# If a hole is drilled at the bottom of a vessel, why is the pressure of the liquid leaving the vessel equal to atmospheric pressure?

My question is similar to this one : Should the liquid come out of the tank if a hole is drilled in the vertical wall? , but I still don't understand why the pressure within a free jet of liquid/fluid leaving an open vessel is equal to atmospheric pressure.

Let's take the same example as in the previous post.

Indeed, hydrostatic law says that pressure within the same fluid at the same height (horizontal level) doesn't change.

The argument, in the previous post, was that point $B$ is in the open air, another fluid, so $p_B$ (the pressure at point $B$) is equal to atmospheric pressure and hydrostatic law doesn't apply to that point. I'm ok with this explanation.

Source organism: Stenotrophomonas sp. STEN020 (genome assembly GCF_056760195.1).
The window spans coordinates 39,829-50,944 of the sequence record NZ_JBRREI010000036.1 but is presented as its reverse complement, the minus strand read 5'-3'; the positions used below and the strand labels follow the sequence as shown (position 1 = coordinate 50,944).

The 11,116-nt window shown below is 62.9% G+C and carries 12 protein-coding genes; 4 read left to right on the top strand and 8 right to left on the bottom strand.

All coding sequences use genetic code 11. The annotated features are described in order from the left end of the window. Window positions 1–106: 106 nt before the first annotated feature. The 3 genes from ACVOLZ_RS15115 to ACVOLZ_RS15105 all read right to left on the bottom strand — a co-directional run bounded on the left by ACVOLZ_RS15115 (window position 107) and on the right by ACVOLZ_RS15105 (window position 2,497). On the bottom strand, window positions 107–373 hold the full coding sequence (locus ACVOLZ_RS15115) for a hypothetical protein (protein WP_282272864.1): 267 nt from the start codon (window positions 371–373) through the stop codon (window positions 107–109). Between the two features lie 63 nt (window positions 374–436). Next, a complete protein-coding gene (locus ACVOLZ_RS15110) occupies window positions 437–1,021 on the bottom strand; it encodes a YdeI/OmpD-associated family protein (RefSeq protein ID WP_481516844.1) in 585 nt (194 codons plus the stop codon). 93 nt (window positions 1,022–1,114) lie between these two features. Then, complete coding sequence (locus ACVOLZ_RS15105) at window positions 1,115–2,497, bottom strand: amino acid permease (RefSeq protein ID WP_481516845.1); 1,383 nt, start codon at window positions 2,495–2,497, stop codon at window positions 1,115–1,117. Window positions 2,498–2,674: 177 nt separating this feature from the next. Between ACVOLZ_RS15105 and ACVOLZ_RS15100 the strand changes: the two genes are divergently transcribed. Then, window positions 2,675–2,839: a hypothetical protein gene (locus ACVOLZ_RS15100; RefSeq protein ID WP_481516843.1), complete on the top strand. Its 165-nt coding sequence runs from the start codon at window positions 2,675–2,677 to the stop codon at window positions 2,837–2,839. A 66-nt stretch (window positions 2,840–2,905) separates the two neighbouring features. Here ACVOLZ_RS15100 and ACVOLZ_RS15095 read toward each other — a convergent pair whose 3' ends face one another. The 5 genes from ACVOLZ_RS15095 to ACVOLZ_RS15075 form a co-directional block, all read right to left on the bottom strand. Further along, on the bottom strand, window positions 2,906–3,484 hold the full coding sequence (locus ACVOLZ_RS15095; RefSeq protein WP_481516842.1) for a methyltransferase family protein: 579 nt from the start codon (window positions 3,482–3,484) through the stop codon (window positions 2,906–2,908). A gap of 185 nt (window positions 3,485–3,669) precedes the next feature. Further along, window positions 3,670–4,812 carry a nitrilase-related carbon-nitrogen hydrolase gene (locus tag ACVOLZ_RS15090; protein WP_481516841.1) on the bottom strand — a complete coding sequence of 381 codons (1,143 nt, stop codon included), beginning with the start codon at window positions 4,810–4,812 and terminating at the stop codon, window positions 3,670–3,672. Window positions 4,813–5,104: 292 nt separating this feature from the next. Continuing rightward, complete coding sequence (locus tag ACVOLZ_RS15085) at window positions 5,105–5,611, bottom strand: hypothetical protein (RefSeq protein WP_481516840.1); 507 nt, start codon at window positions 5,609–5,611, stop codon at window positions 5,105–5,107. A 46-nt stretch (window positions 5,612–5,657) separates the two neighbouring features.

However, if we check the pressure $p_D$ inside of the liquid, at point $D$, we should have the same pressure as $p_A$, at point $A$. The previous argument doesn't hold : we are in the same fluid and we are at the same height. So why is $p_D$ (roughly) equal to atmospheric pressure ?

• Because if there is a pressure at D greater than the surrounding atmosphere, the liquid is free to move laterally to reduce that pressure. – Jon Custer Apr 7 '16 at 20:14
• The fluid is accelerated as it leaves the hole. The only thing that can accelerate a fluid is a difference in pressure. Inside the tank, there is pressure due to the height of fluid above the hole (+ atmospheric pressure). Outside the tank, the pressure is just atmospheric. That is a pressure difference. It makes the fluid accelerate. Whenever fluid accelerates, you will find a pressure difference. (That's Bernoulli, by the way.) – Mike Dunlavey Apr 8 '16 at 0:31
• @MikeDunlavey The fluid is not accelerated as it leaves the hole. It is accelerated as it approaches the hole (inside the tank). There is a pressure gradient approaching the hole inside the tank. See my submitted answer. – Chet Miller Apr 8 '16 at 11:30